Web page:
Getting to grips with tennis elbow

Written by: Mr Keith Adrian Borowsky
Published:
Edited by: Bronwen Griffiths

Despite its name, tennis elbow is not just experienced by tennis players. In fact, tennis elbow, which is actually called lateral epicondylitis is a common condition caused by repetitive wrist extension and forearm supination movements. Over time, these movements cause micro-injuries to the tendons, resulting in what we know as tennis elbow. Mr Keith Adrian Borowsky, a leading shoulder and elbow surgeon, answers our questions about tennis elbow.

What causes tennis elbow?

Tennis elbow is caused by degenerative tearing of one of the tendons that inserts on the outside of the elbow. It can be precipitated by repetitive physical work but can also appear without this. It is a common condition and occupational factors with repetitive bending and straightening of the elbow are associated with the condition.

Almost all activities of daily living involve extending the wrist and in order to grasp effectively with one's fingers, wrist extension is essential. With this action the wrist extensor muscle contracts and the tendinous origin of the muscle at the elbow (where the degenerative tearing occurs) is under tension. This produces inflammation and pain which is usually maximal at the elbow itself, but typically also causes radiation pain down the arm as well.

What are the signs of tennis elbow?

The signs are pain and significant tenderness on the outside of the elbow, particularly when one grasps objects with one’s hand. It can become so severe that even simple tasks such as holding a telephone are painful.

There are also other causes of pain on the outside of the elbow that need to be considered, for example, wear and tear arthritis of the radial head, and following injuries, ligamentous instability can cause pain and clicking. These are both, however, rarer causes of elbow pain.

Can tennis elbow heal by itself?

The condition can heal by itself but this depends on the individual nature of one's tendons. Very minor tears may heal or tears may stop progressing with the resolution of symptoms. This process, however, may take 6-12 months.

How do you treat tennis elbow?

Simpler forms of treatment are rest, anti-inflammatories, passive stretching exercises and splints to decrease pull at the insertion point. If your case of tennis elbow is persistent, a cortisone injection can be given. Generally, up to three injections per year are considered acceptable if good periods of relief are obtained.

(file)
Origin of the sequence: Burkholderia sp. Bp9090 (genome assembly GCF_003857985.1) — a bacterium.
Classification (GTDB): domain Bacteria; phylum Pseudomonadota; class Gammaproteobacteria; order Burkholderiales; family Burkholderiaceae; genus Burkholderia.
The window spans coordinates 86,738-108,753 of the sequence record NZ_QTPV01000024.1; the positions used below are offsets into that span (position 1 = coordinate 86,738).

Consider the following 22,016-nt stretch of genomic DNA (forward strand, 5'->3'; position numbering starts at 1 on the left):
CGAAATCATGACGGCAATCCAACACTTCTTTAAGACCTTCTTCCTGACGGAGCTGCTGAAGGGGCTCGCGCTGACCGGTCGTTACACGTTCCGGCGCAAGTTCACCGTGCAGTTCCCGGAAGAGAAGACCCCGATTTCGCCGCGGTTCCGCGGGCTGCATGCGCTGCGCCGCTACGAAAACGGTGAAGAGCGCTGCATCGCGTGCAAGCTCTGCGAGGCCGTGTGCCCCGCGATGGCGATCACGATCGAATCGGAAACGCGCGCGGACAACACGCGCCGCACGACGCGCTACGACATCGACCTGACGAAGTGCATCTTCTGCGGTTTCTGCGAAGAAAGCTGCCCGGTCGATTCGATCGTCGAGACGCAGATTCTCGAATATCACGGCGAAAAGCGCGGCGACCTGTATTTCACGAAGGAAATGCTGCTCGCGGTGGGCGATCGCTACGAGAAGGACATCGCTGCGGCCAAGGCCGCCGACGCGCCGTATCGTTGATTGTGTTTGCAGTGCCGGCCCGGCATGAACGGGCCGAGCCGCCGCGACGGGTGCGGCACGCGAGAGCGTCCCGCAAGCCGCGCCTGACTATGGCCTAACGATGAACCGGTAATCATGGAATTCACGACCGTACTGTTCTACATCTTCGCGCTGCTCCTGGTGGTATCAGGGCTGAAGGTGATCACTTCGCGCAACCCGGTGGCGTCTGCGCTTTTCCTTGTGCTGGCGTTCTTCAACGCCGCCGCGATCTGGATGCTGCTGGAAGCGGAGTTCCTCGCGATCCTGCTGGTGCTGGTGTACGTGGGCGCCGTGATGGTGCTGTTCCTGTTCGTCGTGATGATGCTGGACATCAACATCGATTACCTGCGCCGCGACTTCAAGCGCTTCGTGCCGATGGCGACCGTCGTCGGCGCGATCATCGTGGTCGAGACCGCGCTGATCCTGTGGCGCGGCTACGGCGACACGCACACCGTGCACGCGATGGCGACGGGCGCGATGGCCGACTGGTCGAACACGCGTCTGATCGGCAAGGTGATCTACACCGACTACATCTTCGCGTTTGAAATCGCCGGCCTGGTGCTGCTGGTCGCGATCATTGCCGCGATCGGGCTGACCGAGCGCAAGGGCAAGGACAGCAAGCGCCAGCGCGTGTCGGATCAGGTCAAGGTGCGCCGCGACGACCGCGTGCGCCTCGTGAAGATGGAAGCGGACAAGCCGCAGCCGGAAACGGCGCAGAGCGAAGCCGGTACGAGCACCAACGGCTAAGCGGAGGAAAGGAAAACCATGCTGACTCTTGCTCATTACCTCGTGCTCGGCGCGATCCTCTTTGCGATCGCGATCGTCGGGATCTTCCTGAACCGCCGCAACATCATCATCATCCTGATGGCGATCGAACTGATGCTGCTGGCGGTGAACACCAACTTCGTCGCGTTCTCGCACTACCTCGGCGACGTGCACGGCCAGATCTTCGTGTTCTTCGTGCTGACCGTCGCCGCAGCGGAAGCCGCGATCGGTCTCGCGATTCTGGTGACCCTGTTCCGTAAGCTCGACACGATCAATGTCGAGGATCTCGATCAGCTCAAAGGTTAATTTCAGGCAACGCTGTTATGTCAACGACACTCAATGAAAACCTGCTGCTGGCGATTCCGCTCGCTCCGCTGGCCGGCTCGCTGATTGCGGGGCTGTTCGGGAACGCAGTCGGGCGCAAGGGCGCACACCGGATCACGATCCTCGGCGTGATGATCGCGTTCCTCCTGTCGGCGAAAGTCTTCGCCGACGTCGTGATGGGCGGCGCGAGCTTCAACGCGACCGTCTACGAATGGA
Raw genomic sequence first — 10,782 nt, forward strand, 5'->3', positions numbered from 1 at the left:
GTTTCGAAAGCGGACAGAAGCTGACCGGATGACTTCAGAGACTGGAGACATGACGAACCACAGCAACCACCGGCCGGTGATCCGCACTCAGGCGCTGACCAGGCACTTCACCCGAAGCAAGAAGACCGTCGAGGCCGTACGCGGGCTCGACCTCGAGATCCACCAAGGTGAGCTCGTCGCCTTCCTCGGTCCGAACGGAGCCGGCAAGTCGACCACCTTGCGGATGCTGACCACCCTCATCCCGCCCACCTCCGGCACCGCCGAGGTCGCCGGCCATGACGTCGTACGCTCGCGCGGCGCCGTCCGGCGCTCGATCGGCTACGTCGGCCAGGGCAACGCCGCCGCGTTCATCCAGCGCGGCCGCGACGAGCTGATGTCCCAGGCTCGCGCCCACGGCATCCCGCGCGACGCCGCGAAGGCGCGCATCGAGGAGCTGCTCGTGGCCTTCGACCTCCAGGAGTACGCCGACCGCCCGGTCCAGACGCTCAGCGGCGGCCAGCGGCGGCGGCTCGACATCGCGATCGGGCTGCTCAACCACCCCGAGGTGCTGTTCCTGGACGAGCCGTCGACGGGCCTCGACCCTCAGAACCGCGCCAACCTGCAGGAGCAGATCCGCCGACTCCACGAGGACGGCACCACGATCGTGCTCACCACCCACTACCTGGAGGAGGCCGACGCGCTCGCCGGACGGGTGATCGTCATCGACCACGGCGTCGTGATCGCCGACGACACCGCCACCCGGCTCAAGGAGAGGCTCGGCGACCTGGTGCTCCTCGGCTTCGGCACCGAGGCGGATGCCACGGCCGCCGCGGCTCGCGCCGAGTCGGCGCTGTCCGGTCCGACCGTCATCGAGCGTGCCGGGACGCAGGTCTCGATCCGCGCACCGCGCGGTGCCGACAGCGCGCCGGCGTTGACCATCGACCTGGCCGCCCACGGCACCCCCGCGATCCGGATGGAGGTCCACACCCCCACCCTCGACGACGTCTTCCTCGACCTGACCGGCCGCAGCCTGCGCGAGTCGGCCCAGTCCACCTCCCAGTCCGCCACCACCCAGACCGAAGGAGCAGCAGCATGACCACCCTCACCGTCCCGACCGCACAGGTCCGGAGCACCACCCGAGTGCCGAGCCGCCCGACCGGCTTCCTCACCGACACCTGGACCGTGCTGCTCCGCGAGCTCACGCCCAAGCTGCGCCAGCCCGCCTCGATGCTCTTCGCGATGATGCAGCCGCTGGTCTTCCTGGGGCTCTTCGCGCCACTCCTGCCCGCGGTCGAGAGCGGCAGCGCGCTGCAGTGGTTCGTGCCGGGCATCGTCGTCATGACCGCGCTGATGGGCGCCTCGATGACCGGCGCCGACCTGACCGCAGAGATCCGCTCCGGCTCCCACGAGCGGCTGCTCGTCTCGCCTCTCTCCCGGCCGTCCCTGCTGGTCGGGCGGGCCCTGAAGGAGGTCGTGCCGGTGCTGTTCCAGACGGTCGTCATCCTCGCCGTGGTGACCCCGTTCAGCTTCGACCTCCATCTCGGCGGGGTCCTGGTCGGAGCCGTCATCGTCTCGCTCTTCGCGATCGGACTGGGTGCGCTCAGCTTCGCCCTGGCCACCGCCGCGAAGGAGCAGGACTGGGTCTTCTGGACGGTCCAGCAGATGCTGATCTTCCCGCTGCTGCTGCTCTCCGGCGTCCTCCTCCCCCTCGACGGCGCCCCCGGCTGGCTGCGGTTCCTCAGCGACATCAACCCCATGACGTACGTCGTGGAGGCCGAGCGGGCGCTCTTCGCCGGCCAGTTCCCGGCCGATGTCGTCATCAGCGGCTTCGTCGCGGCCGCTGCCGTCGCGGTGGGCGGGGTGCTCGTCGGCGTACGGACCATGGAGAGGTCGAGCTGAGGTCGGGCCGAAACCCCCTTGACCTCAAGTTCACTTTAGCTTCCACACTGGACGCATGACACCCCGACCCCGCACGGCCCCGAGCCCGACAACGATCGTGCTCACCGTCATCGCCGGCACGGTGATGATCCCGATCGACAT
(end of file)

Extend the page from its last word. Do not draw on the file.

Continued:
How long does it take to recover following treatment?

If conservative treatment is not working, then surgery is recommended and it does have a high success rate, but it does require a period of three months off heavy activity and sport. Hence, recovering from treatment does take months, but it can vary between patients.

 

To speak to a specialist about tennis elbow, make an appointment with an expert.

By Mr Keith Adrian Borowsky
Orthopaedic surgery

Mr Keith Adrian Borowsky is a leading consultant shoulder and elbow orthopaedic surgeon, based in Maidstone and Chatham, Kent. He qualified in South Africa and has been practising Orthopaedic Surgery for more than thirty years. His broad range experience in orthopaedics spans from having initially worked in the military with war, industrial and sport injuries, and later developed a service as a substantive NHS consultant for  upper limb trauma and more common conditions such as frozen shoulder, rotator cuff  injury, arthritis requiring joint replacement, tennis elbow and other conditions. He specialises in shoulder and elbow reconstructions and arthroscopies. On the non-operative side he offers ultrasound-guided joint injections and diagnosis. 

Mr Borowsky is also firmly committed to research and academia, some of which has been carried out as an honorary senior lecturer at Brighton and Sussex Medical School. At present, his research is focusing on shoulder fractures and the development of a shoulder replacement for this. In this regard, he was awarded a prize for best podium presentation at the British Shoulder and Elbow Society meeting; and has publications in this field in one of the foremost international shoulder journals. In addition to his clinical practice, research and teaching, Mr Borowsky also has more than 25 years of medico-legal experience. 

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